The savvy building owner will be engaged in the cost modeling process, making cost critical decisions and, later, communicating the ‘design-to-budget’ culture to all project stakeholders. Cost modeling is the development of anticipated costs with very little project-specific information.
This shortage of information is typical at the onset of most projects; however, with a few key parameters defined, an experienced cost consultant can provide the detailed information typically only seen in later stages.
The process starts with a basic understanding of the owner’s needs, relating to purpose, capacity, and sustainability goals. Put simply, what is the vision for the facility? Next, strategic use of historical project data produces benchmarking information that allows development of accurate quantities and cost for the project.
The benchmarking data is based on specific projects, containing the most similar systematic components to the envisioned scheme. This enables realistic cost models to be provided, allowing particular elements to be estimated more accurately. Ideally these should be recent comparables at an advanced level of design, complete or under construction, to maximize the level of detail available. Using our unique project cost database, CATO, we are able to access cost data by building classification, sector, location, etc.
A specific example might include calculating the exterior enclosure total surface area of the most similar projects in aggregate. This provides a logical conclusion to the expected ratio of skin-to-floor of the building. In turn, this would provide approximate quantification for the yet-to-be designed facility. Similar calculations are used from various data, based on the team’s assessment of where the greatest perceived similarities exist. This process is used for the majority of building systems, leaving only the site as a stand-alone differentiator.
By distributing known parameters into the different major building systems (foundation, superstructure, partition density, etc.) using the known distributions from sample projects, a cost model is developed. Assessment of various options like site and facility configuration can be evaluated early, through holding the other aspects of the cost model as constants and assessing cost implications. This cost model then becomes a tool used by the project team in establishing target budgets for each building system element.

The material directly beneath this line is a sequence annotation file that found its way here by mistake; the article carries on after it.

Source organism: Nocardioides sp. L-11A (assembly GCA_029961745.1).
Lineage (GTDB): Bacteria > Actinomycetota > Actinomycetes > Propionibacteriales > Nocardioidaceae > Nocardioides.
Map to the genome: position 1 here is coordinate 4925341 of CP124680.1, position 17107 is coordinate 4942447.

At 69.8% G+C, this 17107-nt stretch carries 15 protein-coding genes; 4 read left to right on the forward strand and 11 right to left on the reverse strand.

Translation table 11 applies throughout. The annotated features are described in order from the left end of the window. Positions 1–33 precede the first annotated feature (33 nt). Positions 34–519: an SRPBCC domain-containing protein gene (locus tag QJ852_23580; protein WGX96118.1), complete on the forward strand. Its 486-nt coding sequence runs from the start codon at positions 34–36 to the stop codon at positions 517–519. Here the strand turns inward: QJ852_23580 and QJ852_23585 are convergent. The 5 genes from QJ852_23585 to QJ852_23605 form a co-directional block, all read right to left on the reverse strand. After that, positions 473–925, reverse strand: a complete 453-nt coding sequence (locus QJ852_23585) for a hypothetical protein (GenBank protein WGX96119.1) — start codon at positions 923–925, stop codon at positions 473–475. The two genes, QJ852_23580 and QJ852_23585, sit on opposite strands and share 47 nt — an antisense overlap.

The early engagement of a cost consultant in projects facilitates a smoother transition into the design process. Having a cost model in hand, the team is allowed more focus on specifics and details rather than re-working their thoughts to achieve budget.
It is also vital to know the most economical solutions to project delivery. Our breadth and diversity of experience equips us with the knowledge to provide the strategic advice our clients seek.
Faithful+Gould recently worked with several Fortune 100 companies to establish cost models in the commercial, industrial, energy and hospitality sectors; allowing clients to evaluate options and establish program level budgets. This approach has proven invaluable in the design and construction of major projects that align with the owner’s vision while maintaining a target budget.
Using cost modeling techniques, we are providing assistance in early budgeting, alleviating costly re-design commissions, and equipping owners with a tool for making informed decisions much earlier in the process.